Marts help maintain rural community, new report says

The report says marts have survived because of farmers’ preference to see first-hand the stock they buy
The report says marts have survived because of farmers’ preference to see first-hand the stock they buy

A new report by the Prince's Countryside Fund has recognised the important social and community connections that livestock marts provide to rural communities.

The charity's report 'More Than A Mart' also highlights their role as vibrant hubs for knowledge exchange, business, and physical and mental health checks of farmers.

But if marts are not commercially successful, they will not be there to provide all of these vital benefits, the Prince's Countryside Fund warns.

More recently, changes in farming have put new pressures on auction marts, with some farmers now selling livestock directly to supermarkets or consumers.

And infectious diseases, such as foot and mouth and bovine TB, have dampened the enthusiasm of farmers for mingling their animals with others at marts.

In response, more auction marts have closed and some operate much less frequently, the Fund's report notes. Some have relocated, moving out of town to bigger ‘agri-business sites’.

And many now offer more services – not only agriculture-related services, such as accountants, feed stores and equipment sellers – but also hairdressers, food stalls and even wedding venues.

In the face of massive pressures, the report says auction marts have survived because of farmers’ continuing preference to see first-hand the stock that they buy.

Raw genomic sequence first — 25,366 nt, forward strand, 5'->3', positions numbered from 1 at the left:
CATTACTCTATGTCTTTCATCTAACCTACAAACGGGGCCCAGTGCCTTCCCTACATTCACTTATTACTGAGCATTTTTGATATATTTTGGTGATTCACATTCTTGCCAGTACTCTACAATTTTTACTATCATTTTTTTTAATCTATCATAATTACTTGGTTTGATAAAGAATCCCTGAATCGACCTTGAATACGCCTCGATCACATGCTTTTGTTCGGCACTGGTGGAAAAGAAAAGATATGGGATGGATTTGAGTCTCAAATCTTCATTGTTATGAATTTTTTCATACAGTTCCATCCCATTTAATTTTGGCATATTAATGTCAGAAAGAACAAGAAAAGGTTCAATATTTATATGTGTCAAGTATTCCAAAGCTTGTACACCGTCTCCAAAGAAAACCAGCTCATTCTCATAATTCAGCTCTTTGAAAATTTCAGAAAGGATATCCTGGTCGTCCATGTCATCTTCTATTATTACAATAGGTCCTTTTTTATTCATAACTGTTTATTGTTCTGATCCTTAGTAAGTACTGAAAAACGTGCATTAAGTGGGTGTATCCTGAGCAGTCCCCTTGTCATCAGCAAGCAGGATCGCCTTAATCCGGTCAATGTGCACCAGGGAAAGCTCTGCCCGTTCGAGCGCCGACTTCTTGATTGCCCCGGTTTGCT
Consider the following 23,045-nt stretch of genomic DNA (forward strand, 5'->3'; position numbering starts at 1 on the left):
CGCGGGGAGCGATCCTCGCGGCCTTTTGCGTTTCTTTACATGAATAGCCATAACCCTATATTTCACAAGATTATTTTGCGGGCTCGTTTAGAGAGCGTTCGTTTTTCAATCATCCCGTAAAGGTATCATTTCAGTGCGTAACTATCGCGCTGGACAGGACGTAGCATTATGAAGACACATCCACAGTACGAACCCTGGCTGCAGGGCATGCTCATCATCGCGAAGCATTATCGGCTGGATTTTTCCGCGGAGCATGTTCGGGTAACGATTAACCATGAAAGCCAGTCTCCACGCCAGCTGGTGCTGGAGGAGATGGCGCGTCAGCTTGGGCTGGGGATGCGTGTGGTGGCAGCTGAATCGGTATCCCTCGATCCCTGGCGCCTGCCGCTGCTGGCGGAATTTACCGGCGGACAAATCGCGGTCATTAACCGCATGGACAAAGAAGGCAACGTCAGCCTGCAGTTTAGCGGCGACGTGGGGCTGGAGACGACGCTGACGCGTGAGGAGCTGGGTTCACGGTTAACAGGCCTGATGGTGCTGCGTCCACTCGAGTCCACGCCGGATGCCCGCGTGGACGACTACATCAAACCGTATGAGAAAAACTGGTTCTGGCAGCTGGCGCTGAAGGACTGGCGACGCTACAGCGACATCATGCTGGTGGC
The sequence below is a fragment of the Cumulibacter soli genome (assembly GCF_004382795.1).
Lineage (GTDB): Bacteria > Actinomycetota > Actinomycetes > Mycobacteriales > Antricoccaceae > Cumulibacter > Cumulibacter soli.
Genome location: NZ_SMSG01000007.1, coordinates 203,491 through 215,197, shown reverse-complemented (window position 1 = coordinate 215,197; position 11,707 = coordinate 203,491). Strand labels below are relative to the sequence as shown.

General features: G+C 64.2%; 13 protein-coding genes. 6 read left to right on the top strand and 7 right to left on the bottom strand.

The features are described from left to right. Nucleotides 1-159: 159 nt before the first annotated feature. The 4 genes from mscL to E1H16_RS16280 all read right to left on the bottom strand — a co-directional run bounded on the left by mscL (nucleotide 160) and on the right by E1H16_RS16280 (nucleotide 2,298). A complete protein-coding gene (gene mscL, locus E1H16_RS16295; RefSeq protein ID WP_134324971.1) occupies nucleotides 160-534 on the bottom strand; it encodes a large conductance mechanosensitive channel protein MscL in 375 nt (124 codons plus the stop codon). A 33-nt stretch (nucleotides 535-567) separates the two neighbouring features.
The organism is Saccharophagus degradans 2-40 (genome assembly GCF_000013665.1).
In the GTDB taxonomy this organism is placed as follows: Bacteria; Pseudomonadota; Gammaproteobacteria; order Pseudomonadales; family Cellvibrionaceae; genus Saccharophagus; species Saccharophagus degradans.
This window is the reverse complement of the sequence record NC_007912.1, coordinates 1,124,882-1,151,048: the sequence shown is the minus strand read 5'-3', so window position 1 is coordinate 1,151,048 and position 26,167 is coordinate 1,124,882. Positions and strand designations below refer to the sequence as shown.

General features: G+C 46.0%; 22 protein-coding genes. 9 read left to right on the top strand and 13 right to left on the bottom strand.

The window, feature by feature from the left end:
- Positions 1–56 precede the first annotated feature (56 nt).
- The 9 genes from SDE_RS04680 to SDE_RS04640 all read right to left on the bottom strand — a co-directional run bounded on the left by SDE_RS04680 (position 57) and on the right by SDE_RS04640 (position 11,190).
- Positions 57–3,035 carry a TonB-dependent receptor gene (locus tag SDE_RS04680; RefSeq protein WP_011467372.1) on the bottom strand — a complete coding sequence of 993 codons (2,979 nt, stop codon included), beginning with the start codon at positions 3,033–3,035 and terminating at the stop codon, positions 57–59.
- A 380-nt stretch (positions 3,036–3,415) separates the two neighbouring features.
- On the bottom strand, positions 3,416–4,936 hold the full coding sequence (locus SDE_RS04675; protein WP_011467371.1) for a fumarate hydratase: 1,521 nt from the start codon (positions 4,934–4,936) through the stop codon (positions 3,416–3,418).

They can be essential to local communities, it says, bringing customers into pubs, cafes and other businesses.

Crucially, they are central to many farmers’ lives, offering much-needed social and health services as well as practical support.

The Institute of Auctioneers and Appraisers in Scotland (IAAS), the body for livestock markets and auctioneers in Scotland, said it welcomed the report report for recognising marts' role.

But it said marts needed to be 'fully utilised' by the livestock chain for the buying and selling of stock, for marts to continue to be an active tool in farmers’ boxes and regulators of fair trade.

"There is no better space than live marts, for buyers and sellers, to achieve the best and fairest price," said Neil Wilson, executive director of the IAAS.

"As we ease out of a challenging 18 months, IAAS will be returning to our pre-Covid plans to bring together young auctioneers to look at the mart of the future.

"As restrictions ease, we’ll soon see the marts back to being that social, noisy, enterprising, exciting, fun hub, and that farmers jump in their pick-up in the morning with a trailer on the back and look forward to their day."